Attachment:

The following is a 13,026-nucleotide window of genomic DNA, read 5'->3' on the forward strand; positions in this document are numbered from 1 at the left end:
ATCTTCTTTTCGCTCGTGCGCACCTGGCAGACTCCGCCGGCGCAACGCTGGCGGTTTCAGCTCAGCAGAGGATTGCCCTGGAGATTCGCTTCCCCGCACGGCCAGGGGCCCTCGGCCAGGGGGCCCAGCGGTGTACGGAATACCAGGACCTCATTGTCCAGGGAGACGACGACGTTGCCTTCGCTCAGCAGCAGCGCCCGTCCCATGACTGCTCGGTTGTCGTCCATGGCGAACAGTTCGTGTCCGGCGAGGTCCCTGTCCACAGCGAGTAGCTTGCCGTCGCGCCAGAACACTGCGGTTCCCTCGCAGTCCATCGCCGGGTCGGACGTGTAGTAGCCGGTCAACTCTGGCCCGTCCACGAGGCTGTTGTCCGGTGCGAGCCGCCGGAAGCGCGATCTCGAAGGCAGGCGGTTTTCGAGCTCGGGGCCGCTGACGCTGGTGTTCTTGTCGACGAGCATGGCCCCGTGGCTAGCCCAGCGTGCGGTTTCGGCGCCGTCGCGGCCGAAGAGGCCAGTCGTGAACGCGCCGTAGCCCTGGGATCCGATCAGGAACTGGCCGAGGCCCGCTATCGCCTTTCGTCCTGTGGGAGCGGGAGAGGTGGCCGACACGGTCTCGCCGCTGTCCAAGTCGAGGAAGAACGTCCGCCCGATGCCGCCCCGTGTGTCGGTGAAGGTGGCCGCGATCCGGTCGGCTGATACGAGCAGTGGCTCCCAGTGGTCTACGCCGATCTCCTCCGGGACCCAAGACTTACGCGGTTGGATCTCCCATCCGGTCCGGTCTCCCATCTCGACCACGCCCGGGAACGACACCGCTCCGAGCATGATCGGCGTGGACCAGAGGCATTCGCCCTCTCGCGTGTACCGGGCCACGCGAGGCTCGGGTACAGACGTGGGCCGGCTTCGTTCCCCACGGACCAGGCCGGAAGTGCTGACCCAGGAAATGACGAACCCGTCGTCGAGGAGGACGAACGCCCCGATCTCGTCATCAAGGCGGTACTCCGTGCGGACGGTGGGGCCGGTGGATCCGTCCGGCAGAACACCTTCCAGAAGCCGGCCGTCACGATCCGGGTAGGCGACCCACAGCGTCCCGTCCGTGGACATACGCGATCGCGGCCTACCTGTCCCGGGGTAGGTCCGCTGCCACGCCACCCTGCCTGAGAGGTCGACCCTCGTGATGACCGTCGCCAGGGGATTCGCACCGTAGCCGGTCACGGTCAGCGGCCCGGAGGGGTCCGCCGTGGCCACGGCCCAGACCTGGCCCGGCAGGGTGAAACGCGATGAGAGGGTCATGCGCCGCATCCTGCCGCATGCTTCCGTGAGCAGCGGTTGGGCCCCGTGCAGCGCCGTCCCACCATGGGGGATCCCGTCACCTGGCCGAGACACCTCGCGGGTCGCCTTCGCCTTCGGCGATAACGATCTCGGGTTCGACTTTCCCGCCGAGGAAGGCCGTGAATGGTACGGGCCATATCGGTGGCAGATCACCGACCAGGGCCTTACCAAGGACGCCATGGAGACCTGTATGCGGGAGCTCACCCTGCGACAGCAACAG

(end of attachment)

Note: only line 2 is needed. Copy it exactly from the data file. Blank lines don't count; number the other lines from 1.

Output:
ATCTTCTTTTCGCTCGTGCGCACCTGGCAGACTCCGCCGGCGCAACGCTGGCGGTTTCAGCTCAGCAGAGGATTGCCCTGGAGATTCGCTTCCCCGCACGGCCAGGGGCCCTCGGCCAGGGGGCCCAGCGGTGTACGGAATACCAGGACCTCATTGTCCAGGGAGACGACGACGTTGCCTTCGCTCAGCAGCAGCGCCCGTCCCATGACTGCTCGGTTGTCGTCCATGGCGAACAGTTCGTGTCCGGCGAGGTCCCTGTCCACAGCGAGTAGCTTGCCGTCGCGCCAGAACACTGCGGTTCCCTCGCAGTCCATCGCCGGGTCGGACGTGTAGTAGCCGGTCAACTCTGGCCCGTCCACGAGGCTGTTGTCCGGTGCGAGCCGCCGGAAGCGCGATCTCGAAGGCAGGCGGTTTTCGAGCTCGGGGCCGCTGACGCTGGTGTTCTTGTCGACGAGCATGGCCCCGTGGCTAGCCCAGCGTGCGGTTTCGGCGCCGTCGCGGCCGAAGAGGCCAGTCGTGAACGCGCCGTAGCCCTGGGATCCGATCAGGAACTGGCCGAGGCCCGCTATCGCCTTTCGTCCTGTGGGAGCGGGAGAGGTGGCCGACACGGTCTCGCCGCTGTCCAAGTCGAGGAAGAACGTCCGCCCGATGCCGCCCCGTGTGTCGGTGAAGGTGGCCGCGATCCGGTCGGCTGATACGAGCAGTGGCTCCCAGTGGTCTACGCCGATCTCCTCCGGGACCCAAGACTTACGCGGTTGGATCTCCCATCCGGTCCGGTCTCCCATCTCGACCACGCCCGGGAACGACACCGCTCCGAGCATGATCGGCGTGGACCAGAGGCATTCGCCCTCTCGCGTGTACCGGGCCACGCGAGGCTCGGGTACAGACGTGGGCCGGCTTCGTTCCCCACGGACCAGGCCGGAAGTGCTGACCCAGGAAATGACGAACCCGTCGTCGAGGAGGACGAACGCCCCGATCTCGTCATCAAGGCGGTACTCCGTGCGGACGGTGGGGCCGGTGGATCCGTCCGGCAGAACACCTTCCAGAAGCCGGCCGTCACGATCCGGGTAGGCGACCCACAGCGTCCCGTCCGTGGACATACGCGATCGCGGCCTACCTGTCCCGGGGTAGGTCCGCTGCCACGCCACCCTGCCTGAGAGGTCGACCCTCGTGATGACCGTCGCCAGGGGATTCGCACCGTAGCCGGTCACGGTCAGCGGCCCGGAGGGGTCCGCCGTGGCCACGGCCCAGACCTGGCCCGGCAGGGTGAAACGCGATGAGAGGGTCATGCGCCGCATCCTGCCGCATGCTTCCGTGAGCAGCGGTTGGGCCCCGTGCAGCGCCGTCCCACCATGGGGGATCCCGTCACCTGGCCGAGACACCTCGCGGGTCGCCTTCGCCTTCGGCGATAACGATCTCGGGTTCGACTTTCCCGCCGAGGAAGGCCGTGAATGGTACGGGCCATATCGGTGGCAGATCACCGACCAGGGCCTTACCAAGGACGCCATGGAGACCTGTATGCGGGAGCTCACCCTGCGACAGCAACAG